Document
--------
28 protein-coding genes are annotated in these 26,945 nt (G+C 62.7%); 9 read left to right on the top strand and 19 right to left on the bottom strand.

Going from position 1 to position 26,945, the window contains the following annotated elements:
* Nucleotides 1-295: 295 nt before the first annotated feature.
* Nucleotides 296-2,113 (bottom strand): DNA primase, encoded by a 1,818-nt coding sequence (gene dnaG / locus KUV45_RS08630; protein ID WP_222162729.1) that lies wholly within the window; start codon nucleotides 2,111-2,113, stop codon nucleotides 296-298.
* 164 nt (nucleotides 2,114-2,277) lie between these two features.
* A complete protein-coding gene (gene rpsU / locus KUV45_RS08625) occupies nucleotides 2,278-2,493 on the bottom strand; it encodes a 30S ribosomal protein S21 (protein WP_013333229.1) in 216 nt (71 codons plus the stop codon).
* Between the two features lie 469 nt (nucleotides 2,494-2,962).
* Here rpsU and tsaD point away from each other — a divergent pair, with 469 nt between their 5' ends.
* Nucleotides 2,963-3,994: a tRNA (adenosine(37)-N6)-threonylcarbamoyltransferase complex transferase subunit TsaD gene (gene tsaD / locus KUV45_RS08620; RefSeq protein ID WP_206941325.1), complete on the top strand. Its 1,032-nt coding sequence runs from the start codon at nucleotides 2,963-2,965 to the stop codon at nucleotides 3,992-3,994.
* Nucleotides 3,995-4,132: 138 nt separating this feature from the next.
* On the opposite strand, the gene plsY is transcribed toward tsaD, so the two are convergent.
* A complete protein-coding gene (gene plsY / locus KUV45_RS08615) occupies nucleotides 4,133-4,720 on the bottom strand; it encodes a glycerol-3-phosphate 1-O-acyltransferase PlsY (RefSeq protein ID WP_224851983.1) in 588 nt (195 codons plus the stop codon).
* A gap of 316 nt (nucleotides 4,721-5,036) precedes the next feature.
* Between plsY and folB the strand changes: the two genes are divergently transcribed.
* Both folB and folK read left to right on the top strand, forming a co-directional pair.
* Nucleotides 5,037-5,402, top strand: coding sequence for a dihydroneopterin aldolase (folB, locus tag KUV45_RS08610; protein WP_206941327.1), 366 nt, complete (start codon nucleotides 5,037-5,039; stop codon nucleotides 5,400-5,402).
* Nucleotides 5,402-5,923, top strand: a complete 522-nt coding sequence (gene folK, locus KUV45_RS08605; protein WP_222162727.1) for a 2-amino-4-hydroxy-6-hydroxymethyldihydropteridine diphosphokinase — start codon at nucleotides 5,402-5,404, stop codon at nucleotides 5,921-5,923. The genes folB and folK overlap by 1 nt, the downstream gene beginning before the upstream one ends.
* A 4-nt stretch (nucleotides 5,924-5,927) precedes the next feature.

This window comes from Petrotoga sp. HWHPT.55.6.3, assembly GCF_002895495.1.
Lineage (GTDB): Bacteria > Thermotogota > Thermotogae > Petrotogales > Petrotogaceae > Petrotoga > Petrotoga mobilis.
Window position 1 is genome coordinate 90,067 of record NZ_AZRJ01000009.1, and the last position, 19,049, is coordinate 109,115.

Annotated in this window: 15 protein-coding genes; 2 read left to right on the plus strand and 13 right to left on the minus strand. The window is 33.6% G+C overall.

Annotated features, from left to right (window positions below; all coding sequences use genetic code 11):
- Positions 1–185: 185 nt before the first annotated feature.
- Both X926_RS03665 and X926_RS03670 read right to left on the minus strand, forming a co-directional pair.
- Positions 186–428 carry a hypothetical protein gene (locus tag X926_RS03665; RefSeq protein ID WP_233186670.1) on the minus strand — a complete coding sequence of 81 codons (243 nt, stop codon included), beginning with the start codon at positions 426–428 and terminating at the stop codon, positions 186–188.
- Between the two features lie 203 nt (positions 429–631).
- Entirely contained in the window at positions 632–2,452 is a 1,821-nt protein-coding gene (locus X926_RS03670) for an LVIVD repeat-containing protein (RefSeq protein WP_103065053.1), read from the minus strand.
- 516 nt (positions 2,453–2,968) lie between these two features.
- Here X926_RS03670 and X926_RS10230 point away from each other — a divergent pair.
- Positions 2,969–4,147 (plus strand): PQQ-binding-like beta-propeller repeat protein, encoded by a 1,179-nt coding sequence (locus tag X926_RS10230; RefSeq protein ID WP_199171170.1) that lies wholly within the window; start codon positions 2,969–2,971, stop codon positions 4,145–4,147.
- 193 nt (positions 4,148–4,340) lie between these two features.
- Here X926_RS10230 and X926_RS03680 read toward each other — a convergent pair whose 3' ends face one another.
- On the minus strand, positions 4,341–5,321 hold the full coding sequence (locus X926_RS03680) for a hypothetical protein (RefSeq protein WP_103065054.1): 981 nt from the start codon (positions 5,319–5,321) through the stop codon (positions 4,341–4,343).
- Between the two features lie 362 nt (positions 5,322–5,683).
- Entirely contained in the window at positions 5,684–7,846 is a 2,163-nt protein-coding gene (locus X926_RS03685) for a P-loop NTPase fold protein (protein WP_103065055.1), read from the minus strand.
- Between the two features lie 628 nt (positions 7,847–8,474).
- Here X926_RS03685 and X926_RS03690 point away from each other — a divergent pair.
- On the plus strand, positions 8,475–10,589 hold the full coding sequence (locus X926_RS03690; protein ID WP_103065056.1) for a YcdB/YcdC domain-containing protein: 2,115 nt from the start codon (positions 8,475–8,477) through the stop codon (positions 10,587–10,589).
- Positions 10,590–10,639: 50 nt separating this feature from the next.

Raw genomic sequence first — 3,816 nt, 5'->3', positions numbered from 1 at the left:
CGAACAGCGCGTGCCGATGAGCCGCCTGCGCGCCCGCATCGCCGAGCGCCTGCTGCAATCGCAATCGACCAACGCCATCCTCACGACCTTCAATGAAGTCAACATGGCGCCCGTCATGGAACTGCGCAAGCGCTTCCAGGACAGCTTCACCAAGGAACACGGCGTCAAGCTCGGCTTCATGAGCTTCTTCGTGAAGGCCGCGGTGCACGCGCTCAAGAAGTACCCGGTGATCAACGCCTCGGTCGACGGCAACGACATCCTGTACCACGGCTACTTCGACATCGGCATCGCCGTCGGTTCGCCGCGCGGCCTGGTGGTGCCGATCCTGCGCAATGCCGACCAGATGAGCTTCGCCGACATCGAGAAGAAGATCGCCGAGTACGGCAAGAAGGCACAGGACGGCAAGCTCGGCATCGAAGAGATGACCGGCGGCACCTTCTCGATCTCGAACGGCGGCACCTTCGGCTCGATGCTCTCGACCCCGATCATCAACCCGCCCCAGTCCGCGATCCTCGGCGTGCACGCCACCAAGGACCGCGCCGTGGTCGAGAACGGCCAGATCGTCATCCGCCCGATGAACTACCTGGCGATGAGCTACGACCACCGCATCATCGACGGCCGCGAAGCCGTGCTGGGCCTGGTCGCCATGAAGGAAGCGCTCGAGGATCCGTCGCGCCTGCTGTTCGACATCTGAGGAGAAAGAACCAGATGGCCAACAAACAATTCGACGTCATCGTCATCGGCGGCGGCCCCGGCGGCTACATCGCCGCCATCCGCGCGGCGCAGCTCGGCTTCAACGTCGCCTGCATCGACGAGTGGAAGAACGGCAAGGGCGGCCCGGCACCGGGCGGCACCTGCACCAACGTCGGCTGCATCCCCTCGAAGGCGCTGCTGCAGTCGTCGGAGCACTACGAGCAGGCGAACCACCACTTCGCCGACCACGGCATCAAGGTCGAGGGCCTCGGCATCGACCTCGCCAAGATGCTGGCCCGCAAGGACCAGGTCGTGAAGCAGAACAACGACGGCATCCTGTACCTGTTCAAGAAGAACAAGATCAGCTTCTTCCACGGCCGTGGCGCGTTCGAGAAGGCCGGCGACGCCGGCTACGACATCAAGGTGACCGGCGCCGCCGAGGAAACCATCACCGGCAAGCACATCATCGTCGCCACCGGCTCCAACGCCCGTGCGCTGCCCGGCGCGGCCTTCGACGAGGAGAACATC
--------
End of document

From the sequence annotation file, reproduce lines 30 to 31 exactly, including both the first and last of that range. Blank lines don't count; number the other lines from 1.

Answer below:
- Here X926_RS03670 and X926_RS10230 point away from each other — a divergent pair.
- Positions 2,969–4,147 (plus strand): PQQ-binding-like beta-propeller repeat protein, encoded by a 1,179-nt coding sequence (locus tag X926_RS10230; RefSeq protein ID WP_199171170.1) that lies wholly within the window; start codon positions 2,969–2,971, stop codon positions 4,145–4,147.